I have only been in this game for around 8 months, still learning a lot, making mistakes and improving.
I have divided this article into different sections of interest that envelope the whole package of what it entails to work as a freelance electronics engineer.
Continue Reading “Freelance as an Electronics Engineer”
A few months ago, in the article Transformerless PSU, is it worth it? two ways to convert AC mains into usable DC voltage were analyzed in terms of cost, space and performance.
These two types were the traditional step-down transformer approach and a transformerless design that uses the property of reactance of the capacitor to create a voltage divider and effectively step-down the voltage.
In this article, we will analyze a third way to convert AC mains into DC voltage to power small electronics. Continue Reading “Transformerless PSU, round 2”
So you have an idea for a product?
That’s great and I don’t want to hear about it. Once someone knows that I manage a product design company they automatically want to talk about their idea if they have one of course. Continue Reading “Do you have an Electronics Product Idea?”
This post was originally published on Predictable Designs, the original article can be found here
If you are designing an electronic product, chances are that it will have a microcontroller (MCU) embedded into it.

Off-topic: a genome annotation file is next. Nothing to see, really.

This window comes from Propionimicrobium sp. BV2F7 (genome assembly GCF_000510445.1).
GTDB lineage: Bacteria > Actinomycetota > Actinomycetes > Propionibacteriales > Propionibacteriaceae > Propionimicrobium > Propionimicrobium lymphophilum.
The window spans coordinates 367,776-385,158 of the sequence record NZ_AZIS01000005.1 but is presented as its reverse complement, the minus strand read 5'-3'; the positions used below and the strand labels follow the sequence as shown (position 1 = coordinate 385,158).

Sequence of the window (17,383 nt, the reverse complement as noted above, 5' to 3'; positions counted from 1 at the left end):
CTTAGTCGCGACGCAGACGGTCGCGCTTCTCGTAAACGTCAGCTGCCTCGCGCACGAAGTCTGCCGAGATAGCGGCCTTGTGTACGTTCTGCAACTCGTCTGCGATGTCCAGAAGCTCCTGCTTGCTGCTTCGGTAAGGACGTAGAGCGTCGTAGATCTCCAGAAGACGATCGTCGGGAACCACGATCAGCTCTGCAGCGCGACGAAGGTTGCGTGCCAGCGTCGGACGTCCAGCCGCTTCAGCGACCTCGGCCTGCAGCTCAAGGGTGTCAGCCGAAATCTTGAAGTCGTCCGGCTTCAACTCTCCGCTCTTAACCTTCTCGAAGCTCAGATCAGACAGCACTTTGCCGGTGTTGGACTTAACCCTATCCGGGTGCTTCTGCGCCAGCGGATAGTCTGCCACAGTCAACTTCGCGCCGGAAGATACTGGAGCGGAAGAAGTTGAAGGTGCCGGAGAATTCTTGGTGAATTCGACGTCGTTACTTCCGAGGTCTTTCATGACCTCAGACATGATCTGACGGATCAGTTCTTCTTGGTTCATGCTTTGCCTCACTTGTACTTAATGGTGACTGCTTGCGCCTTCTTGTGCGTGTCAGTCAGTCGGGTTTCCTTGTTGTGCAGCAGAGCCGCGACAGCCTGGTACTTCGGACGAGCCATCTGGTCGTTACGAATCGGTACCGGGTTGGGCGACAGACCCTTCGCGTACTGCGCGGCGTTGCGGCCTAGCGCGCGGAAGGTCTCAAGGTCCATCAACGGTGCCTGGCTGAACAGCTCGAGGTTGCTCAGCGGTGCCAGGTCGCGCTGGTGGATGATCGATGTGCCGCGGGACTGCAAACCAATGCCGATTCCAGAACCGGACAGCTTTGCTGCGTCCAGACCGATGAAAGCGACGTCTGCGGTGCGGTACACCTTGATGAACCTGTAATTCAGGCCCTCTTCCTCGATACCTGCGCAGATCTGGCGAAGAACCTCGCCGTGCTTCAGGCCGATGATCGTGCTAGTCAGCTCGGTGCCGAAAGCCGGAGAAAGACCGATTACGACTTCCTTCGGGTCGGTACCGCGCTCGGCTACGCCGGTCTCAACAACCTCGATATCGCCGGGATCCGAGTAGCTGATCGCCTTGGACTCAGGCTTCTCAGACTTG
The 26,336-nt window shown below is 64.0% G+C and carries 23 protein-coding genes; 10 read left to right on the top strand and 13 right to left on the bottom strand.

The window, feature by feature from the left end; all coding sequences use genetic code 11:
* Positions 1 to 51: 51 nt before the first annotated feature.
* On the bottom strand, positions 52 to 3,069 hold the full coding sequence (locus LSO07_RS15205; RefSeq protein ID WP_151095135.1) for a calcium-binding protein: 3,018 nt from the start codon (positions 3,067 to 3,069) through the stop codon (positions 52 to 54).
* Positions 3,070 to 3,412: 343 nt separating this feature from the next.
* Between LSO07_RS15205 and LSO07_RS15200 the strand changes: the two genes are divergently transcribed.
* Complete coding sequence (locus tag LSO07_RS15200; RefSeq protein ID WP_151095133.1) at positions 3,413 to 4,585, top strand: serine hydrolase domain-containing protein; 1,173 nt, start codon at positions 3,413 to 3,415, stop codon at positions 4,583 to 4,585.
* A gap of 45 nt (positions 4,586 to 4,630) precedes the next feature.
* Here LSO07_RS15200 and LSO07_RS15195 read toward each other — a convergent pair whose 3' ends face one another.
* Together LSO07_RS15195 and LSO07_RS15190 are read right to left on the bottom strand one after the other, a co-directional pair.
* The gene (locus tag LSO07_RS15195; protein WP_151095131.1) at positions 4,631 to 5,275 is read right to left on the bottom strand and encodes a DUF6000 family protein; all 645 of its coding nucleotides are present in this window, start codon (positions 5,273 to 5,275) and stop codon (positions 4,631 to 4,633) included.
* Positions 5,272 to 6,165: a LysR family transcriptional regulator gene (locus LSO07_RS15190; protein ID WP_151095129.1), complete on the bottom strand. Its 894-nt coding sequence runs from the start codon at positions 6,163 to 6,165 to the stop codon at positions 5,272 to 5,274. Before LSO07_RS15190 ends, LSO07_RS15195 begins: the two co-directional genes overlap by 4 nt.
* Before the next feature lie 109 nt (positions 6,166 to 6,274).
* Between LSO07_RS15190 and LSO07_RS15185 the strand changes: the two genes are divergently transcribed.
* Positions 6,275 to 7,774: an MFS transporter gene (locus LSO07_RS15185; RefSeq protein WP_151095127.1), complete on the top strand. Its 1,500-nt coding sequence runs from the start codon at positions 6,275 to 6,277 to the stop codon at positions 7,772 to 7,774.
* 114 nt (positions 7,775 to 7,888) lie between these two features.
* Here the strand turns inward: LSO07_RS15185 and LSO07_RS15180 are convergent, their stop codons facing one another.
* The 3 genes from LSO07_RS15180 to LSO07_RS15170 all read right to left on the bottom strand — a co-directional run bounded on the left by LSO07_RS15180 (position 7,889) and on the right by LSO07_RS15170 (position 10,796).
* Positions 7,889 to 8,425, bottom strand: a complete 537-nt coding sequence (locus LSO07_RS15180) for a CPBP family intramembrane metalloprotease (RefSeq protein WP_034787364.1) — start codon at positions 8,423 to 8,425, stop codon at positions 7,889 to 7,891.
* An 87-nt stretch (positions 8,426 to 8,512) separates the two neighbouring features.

In order to control, process, easily change parameters of the design on demand and keep the design tidy and relatively low complexity, it is unpractical to approach a solution using purely discrete analogue and digital components. For this reason, a natural choice is the use of a microcontroller. A microcontroller is basically a computer shrunk to a chip. It contains a CPU, memory, I/O pins and peripherals, all in a single package. Continue Reading “Beginners Guide: First Design with the dsPIC33E MCU”
Did you know that there is a place in this earth where electronics and product development is not a weird thing that can only be found in engineering firms, universities and some smart but awkward dude’s garage?
During October 2018, Developpa had the opportunity to experience this reality by visiting the so-called “Silicon Valley of Hardware”. Continue Reading “Shenzhen Overview as an Electronics Designer and Maker”
Have you heard of a current source before? In electronics, when you hear the word source, it means that part is “giving” or “providing” something, in this case, a current. The opposite of sourcing is sinking, this means that part is “taking” or “demanding” something. Continue Reading “Current Source to Measure DC Resistance of a Wire”
When it comes to the design of a power supply that needs to convert AC mains voltage into a fixed DC voltage, it is the norm to think that a transformer is required to achieve that design goal. In this article, a different alternative will be presented, and more importantly, it will be simulated and compared to the standard transformer solution in terms of cost, size and performance. Continue Reading “Transformerless PSU, is it worth it?”